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- 1 Trivial 1x1 closed tour?
- 2 Across the Board Citation
- 3 Define Directed?
- 4 Conrad
- 5 TODO?
- 6 Schwenk's Theorem
- 7 Proof
- 8 Number of tours
- 9 Merge
- 10 Variations section
- 11 Poor code examples
- 12 Improved Animated Image
- 13 4x4
- 14 Schwenk algorithm?
- 15 Turk's tour is closed?
- 16 no knight's tour for NxN size boards, N is odd
- 17 Sanskrit poem
- 18 Backtracking
- 19 Citation needed for allegedly impractical brute force approach
- 20 Expanding the article
Trivial 1x1 closed tour?
"A knight's tour is called a closed tour if the knight ends on a square attacking the square from which it began" But there are a few references to the trivial case of a closed tour on a 1x1 board. I would say that a knight can not attack any square on a board smaller than 2x3, and therefore can not complete a closed tour. — Preceding unsigned comment added by 18.104.22.168 (talk) 19:49, 15 October 2011 (UTC)
- I agree. There can't be an open or closed tour on a 1x1 board, so the sloane number must be changed to T=0 for n= 1. The word tour implies that some movement has been established. 22.214.171.124 (talk) 00:06, 23 September 2013 (UTC)
- There is no connection between tour and movement. Tour here simply refers to a Hamiltonian path or cycle on the knight's graph, while for the 1x1 board this graph is a singleton graph which is considered Hamiltonian (i.e. having a Hamiltonian cycle) -- see http://mathworld.wolfram.com/SingletonGraph.html Maxal (talk) 02:46, 23 September 2013 (UTC)
- Please don't be so quick to judge my observation. When was the last time anyone ever toured without leaving from the place they started. I'm trying to understand the knight's tour from the most basic and objective viewpoint, and I disagree !!tremendously!! with you for having quoted something from mathworld. They don't review new ideas. I've asked them.126.96.36.199 (talk) 23:26, 8 October 2013 (UTC)
Across the Board Citation
Will someone please cite Across the Board properly in the bibliography and point the Schwenk's theorem section to the same reference? I am too inexperienced/lazy-to-find-out-how to do so. Leon math (talk) 22:15, 8 December 2008 (UTC)
- OK, I did it, assuming that the theorem is in Watkins. (I don't have the book.) Bubba73 (talk), 23:13, 8 December 2008 (UTC)
I read this page and have no idea what "Directed" and "Undirected" mean. They are used but not defined. Could someone please add a definition? —Preceding unsigned comment added by Spril4 (talk • contribs) 04:18, 14 February 2008 (UTC)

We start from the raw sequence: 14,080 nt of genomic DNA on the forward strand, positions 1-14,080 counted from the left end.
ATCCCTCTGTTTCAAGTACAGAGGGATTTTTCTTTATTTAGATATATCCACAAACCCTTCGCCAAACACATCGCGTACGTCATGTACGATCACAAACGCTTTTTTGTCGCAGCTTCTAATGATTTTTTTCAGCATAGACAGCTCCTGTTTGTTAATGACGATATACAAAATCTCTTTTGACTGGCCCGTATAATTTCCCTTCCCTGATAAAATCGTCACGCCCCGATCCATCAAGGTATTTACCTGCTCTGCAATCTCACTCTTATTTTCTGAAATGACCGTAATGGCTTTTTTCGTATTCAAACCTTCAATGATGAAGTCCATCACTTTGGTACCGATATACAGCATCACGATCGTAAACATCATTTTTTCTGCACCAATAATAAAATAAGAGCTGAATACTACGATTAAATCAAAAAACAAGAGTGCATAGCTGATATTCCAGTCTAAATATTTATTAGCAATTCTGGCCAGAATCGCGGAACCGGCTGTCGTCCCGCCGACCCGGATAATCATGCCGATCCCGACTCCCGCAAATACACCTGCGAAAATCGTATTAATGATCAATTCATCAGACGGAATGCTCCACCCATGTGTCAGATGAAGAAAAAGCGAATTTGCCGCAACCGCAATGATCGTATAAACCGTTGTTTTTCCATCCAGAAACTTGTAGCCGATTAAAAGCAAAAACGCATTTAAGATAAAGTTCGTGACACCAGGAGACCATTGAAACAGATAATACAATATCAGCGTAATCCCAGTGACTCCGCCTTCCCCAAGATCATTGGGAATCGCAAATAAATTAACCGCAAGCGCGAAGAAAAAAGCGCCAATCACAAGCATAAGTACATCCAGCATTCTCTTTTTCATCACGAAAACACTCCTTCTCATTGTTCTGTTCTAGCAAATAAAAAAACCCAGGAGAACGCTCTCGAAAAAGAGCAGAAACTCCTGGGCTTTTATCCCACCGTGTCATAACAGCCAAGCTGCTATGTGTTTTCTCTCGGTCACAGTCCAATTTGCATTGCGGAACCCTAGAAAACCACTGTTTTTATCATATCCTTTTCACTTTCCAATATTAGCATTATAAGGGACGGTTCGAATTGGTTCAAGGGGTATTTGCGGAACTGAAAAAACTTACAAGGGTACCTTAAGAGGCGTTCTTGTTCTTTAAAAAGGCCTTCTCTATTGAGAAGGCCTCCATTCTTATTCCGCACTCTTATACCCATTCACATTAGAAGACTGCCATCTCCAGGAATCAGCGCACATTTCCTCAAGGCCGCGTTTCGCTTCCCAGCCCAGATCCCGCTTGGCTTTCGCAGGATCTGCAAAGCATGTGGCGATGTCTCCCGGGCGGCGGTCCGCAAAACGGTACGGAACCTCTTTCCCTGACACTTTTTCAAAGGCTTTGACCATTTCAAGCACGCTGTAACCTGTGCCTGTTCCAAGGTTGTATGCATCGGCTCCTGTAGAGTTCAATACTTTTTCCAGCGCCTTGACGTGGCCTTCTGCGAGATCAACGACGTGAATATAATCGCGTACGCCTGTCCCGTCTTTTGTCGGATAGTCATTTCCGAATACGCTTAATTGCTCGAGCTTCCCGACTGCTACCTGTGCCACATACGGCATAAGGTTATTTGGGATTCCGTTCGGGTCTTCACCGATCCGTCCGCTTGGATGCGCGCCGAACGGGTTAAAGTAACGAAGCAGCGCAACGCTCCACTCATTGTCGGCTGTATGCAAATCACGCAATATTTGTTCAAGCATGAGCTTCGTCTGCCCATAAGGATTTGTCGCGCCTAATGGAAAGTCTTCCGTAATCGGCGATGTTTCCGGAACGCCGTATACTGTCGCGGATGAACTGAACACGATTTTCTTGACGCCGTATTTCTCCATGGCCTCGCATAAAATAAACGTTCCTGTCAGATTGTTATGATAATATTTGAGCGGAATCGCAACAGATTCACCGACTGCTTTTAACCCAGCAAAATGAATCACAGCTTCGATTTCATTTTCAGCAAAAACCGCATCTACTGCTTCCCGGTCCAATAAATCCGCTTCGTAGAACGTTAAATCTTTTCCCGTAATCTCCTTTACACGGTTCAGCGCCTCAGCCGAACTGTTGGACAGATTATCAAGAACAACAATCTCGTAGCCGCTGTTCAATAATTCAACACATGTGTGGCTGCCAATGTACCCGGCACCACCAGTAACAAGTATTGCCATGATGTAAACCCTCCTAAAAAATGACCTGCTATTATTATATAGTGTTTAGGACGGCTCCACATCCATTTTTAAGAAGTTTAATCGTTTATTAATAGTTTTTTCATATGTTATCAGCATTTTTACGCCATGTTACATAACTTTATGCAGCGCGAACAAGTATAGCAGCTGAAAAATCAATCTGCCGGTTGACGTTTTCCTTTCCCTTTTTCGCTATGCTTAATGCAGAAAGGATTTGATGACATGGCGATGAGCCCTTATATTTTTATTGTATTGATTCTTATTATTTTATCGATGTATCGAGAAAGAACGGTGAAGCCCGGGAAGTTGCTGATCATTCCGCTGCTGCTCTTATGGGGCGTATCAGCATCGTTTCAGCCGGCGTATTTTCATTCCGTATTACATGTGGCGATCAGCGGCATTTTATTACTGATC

- Added links from "directed" and "undirected" to Glossary_of_graph_theory#Direction. Alexdow (talk) 20:11, 24 March 2009 (UTC)
- Done, we don't have an article about that particular mathematician. Btyner 22:36, 28 May 2006 (UTC)
- TODO means that there is still something to do in that section, which is true because we still have more to put for Condition 3. I'm not sure if it's good Wikistyle, but I've seen it on other articles.
- oops, forgot to sign, Leon math 21:32, 17 November 2006 (UTC)
Edit: I overlooked the word "closed" knight's tour. Tobias Pfanner 13:07, 17 December 2006 (UTC)
- I suppose it does need to be made clearer that Schwenk's Theorem only holds for closed knight's tours. Does anyone agree?Leon math 20:56, 18 December 2006 (UTC)
The article astutely observes, in the last section, that "Simply proving the above three conditions does not prove the theorem, it is still required to prove that all rectangular boards that do not fall in one of the above three categories have knight's tours." But, uh, where's the proof? Solemnavalanche 15:52, 11 January 2007 (UTC)
- Not every page with a theorem has the complete proof of it, as this would often make it ridiculously long and rather formidable. Perhaps someone with access to Schwenk's proof can judge whether it is appropriate for Wikipedia. Leon math 22:50, 11 January 2007 (UTC)
Number of tours
The article states that the number of non-closed tours is "billions" and the number of closed tours is about 122,000,000. It seems to me, from reading Sloane, that the number of closed tours is 13,267,364,410,532, which is considerably more than "billions", let alone 122 million. Where does the figure 122 million come from? I'm going to change it to the Sloane figure, but I'm posting here first because the 122 million figure has been around for a while (June 2003) and I'm hoping Camembert or someone else will respond. Adam1729 21:08, 6 April 2007 (UTC)
- I see from the page history that it was I who added the 122,000,000 figure, but I'm afraid to say I don't remember what my source was (very shoddy of me not to include it with the edit, I know). This comment states that the figure appears in the Oxford Companion to Chess, and so I suppose this is where I would have pulled it from; however, when I look at my own copy (2nd edition, 1996), I find it says "There are countless ways of achieving this, and about 8,000,000 ways of performing the more restricted version known as a re-entrant tour in which the knight, on its 64th move, could arrive back at its starting square". Perhaps the 122,000,000 figure appears in the first edition (which I think is the one I would have had at the time of the edit), though in that case the fact that the number went down in between editions makes the enormous difference between it your 13 trillion-and-odd all the more puzzling (I don't believe that there has been a third edition, by the way).
- I'm far from an expert on this sort of thing, so if you have confidence in your figure, I'm certainly not going to argue with it. I do think, though, that we should be sure of citing a source for it (or for whatever other number ends up in the article), thus correcting my earlier mistake. Best--Camembert 14:28, 11 April 2007 (UTC)
- Just a quick PS: if this is the entry in Sloane that you're referring to, I'm a little confused by it; the comment that "No closed tour exists on an m X m board if m is odd" certainly suggests that the figure refers to closed tours, but the heading just states "Number of knight's tours on a 2n X 2n chessboard" which to me means the total number of all tours, not just closed ones. Are we sure that figure is really referring just to closed tours? --Camembert 14:44, 11 April 2007 (UTC)